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Ciência Rural

Print version ISSN 0103-8478On-line version ISSN 1678-4596

Cienc. Rural vol.38 no.3 Santa Maria May/June 2008 



Suprasellar germ cell tumor in a dog


Tumor supra-selar de células germinativas em um cão



Raquel Rubia RechI; Soraia Figueiredo de SouzaI; Marcia Cristina da SilvaI; Alexandre MazzantiII; Derron Anthony AlvesIII; Claudio Severo Lombardo de BarrosIV, 1

IPrograma de Pós-graduação em Medicina Veterinária (PPGMV), Centro de Ciências Rurais (CCR), Universidade Federal de Santa Maria (UFSM), Santa Maria, RS, Brasil
IILaboratório de Cirurgia Experimental, Departamento de Cirurgia, CCR, UFSM, Santa Maria, RS, Brasil
IIIArmed Forces Institute of Pathology, Washington D.C., USA
IVDepartamento de Patologia, UFSM, 97105-900, Santa Maria, RS, Brasil. Email:




A case of suprasellar germ cell tumor is described in a 6-year -old Airedale Terrier bitch that presented behavioral changes and abrupt onset of blindness. The neoplasm compressed the ventral surface of the cerebrum from the level of basal ganglia to the mesencephalon. Histologically the neoplasm consisted of nests and trabeculae of round to polygonal cells that occasionally surround tubules and cysts formed by columnar cells. Neoplastic cells are immunopositive for cytokeratin and alpha-fetoprotein. The diagnosis was based on location, histological appearance and on the immunohistochemical staining.

Key words: extragonadal germ cell tumor, canine neoplasms, central nervous system.


É descrito um caso de tumor de células germinativas supra-selar em numa cadela Airedale Terrier de seis anos de idade, que apresentou transtornos do comportamento e aparecimento abrupto de cegueira. O neoplasma comprimia a superfície ventral do cérebro desde a altura dos núcleos basais até o mesencéfalo. Histologicamente, o neoplasma consistia de ninhos e trabéculas de células redondas ou poligonais que ocasionalmente arranjavam-se ao redor de túbulos e cistos formados por células colunares. As células neoplásicas foram positivas na imunoistoquímica para citoqueratina e a-fetoproteína. O diagnóstico foi feito com base na localização do tumor, no seu aspecto histológico e nos resultados da marcação imunoistoquímica.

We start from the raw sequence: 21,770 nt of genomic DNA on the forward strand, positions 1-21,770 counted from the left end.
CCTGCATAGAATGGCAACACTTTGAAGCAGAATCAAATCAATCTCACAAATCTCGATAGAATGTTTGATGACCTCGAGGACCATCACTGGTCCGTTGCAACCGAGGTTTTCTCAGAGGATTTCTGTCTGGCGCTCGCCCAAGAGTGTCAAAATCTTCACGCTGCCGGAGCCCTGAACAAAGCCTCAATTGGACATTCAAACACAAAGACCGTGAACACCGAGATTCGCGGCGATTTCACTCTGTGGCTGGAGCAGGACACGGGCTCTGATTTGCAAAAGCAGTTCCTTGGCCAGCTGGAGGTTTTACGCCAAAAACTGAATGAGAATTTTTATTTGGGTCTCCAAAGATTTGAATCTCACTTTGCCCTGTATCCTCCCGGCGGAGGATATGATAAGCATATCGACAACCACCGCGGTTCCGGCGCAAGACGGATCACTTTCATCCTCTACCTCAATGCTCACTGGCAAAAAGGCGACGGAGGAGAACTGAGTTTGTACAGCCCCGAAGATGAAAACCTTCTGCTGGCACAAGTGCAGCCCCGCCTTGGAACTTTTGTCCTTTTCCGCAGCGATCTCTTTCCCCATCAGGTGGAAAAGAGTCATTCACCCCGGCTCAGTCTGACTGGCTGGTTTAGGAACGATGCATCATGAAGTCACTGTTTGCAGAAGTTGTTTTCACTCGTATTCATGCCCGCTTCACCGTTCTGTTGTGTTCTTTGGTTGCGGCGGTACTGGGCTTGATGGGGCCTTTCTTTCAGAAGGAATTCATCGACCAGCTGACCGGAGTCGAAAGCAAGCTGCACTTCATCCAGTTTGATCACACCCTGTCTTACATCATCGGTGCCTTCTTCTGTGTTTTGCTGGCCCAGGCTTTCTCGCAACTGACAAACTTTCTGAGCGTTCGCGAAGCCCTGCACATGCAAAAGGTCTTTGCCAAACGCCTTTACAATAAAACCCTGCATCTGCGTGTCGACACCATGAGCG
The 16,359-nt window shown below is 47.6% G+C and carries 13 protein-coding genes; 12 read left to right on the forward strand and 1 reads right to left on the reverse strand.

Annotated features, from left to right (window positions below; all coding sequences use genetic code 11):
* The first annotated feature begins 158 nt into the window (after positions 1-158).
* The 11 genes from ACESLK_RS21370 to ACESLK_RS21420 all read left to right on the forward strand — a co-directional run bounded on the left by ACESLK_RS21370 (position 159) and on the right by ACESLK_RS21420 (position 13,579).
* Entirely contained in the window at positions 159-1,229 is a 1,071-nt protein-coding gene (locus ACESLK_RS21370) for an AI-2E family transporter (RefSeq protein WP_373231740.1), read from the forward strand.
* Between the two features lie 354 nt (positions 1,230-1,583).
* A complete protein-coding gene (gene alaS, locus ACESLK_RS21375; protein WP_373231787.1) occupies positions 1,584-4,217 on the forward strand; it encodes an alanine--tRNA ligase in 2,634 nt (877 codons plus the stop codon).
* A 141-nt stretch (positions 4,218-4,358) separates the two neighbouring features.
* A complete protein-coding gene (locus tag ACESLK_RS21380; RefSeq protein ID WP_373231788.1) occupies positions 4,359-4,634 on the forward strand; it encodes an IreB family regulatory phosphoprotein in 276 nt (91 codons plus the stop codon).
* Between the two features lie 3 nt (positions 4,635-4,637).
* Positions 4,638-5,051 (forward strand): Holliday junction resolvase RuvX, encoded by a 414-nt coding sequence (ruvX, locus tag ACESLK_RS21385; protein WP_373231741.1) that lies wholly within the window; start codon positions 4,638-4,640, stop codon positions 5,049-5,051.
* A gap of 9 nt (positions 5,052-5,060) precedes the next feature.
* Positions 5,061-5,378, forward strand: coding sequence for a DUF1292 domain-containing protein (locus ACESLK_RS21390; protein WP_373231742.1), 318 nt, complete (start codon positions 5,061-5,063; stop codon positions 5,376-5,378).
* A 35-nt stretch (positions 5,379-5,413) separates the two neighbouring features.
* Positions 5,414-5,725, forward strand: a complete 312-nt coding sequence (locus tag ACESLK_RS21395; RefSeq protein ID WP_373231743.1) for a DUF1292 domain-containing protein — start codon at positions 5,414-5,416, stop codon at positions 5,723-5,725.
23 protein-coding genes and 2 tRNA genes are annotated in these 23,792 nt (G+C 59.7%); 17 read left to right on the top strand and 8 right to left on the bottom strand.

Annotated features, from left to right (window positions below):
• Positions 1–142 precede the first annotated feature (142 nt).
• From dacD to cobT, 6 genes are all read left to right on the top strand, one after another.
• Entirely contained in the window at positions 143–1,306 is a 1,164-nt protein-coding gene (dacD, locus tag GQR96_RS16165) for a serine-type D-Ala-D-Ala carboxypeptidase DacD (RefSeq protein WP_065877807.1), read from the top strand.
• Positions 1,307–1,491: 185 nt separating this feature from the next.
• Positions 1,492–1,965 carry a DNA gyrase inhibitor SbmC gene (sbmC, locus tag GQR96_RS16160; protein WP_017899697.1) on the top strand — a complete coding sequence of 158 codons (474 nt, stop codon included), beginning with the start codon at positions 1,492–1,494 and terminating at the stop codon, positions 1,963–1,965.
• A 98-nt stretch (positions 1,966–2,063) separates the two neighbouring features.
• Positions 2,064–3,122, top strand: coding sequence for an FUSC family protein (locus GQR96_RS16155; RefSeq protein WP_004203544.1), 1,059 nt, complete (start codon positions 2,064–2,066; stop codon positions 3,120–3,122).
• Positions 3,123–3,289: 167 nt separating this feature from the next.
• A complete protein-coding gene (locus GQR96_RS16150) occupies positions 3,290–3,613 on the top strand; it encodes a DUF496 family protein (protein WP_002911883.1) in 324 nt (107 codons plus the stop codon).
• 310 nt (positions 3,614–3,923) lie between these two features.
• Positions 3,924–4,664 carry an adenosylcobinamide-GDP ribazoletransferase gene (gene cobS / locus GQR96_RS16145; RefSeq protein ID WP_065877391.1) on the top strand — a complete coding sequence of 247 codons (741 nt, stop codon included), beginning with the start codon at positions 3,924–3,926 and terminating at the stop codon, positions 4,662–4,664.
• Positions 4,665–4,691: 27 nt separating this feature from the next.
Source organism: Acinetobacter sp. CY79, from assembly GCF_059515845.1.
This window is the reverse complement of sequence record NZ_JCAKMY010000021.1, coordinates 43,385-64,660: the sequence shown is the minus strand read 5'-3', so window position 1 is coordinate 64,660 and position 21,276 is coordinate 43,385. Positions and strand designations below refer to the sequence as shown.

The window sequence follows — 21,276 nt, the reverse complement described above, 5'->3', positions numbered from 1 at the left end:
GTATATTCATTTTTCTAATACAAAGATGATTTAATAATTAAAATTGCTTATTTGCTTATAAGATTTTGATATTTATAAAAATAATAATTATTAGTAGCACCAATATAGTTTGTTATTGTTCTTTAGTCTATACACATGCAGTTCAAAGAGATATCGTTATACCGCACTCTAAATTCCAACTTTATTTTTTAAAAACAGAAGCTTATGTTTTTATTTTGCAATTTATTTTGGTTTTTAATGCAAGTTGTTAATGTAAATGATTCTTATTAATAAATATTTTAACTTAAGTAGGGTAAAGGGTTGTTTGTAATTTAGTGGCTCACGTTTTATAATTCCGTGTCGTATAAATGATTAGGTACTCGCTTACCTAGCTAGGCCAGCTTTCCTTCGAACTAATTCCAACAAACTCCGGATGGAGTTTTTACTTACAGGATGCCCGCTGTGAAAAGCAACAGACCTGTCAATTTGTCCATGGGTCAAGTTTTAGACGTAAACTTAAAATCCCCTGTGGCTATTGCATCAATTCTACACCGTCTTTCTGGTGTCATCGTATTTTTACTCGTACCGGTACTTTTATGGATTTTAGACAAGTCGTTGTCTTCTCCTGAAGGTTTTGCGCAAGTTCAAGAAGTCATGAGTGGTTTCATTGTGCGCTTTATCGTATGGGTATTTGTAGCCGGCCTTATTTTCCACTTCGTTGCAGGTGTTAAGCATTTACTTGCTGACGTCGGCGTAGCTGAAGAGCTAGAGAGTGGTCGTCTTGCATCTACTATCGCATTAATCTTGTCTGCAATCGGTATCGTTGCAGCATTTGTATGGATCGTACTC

Palavras-chave: tumor de células germinativas extra-gonadal, neoplasmas de cães, sistema nervoso central.



Extragonadal germ cell tumors can originate from the transformation of the otherwise normal resident population of germ cells, of a developmentally derived ectopic rest of germ cells, or of germ cells that migrated into the central nervous system late in development (FERREIRA et al., 2003; NYSKA et al., 1993). Usually, germ cells migrate from the wall of the yolk sac to the primitive gonad. As a rule, these germ cells do not survive and are eliminated by immune mechanisms; those cells which do survive may undergo neoplastic transformation (FERREIRA et al., 2003). Most extragonadal germ cell tumors in humans arise intracranially in midline diencephalic structures, i.e., the pineal region or the suprasellar-hypothalamo-hypophyseal axis (PATTERSON-KANE et al., 2001). In dogs, the majority of germ cell tumors occur in the ovaries and testicles; few extragonadal neoplasms are reported in the intracranial suprasellar region (HARE et al., 1993; SUMMERS et al., 1995; VALLENTINE et al., 1988) and there is one report of mixed germ cell tumor in the spinal cord (FERREIRA et al., 2003) and another one in the eye (PATTERSON-KANE et al., 2001).

A 6-year-old, Airedale Terrier bitch was presented with a history of behavioral changes and abrupt onset of blindness of 7 days duration. Clinical examination revelead apathy, ventromedial unilateral strabismus of the left eye and stiffness of the neck. There was 64mg/dl protein in the cerebrospinal fluid. Hematology and blood chemistry profiles were within the normal range. In spite of therapy with corticosteroids and antibiotics, the clinical condition deteriorate and the dog died three days after admission. Gross pathology consisted of 5 x 4 x 4cm suprasellar mass which compressed the ventral surface cerebrum from the level of basal ganglia to the mesencephalon (Figure 1A). The cut surface of the mass was soft, red alternated with white areas. The pituitary gland could not be found. No other gross lesions were seen at necropsy.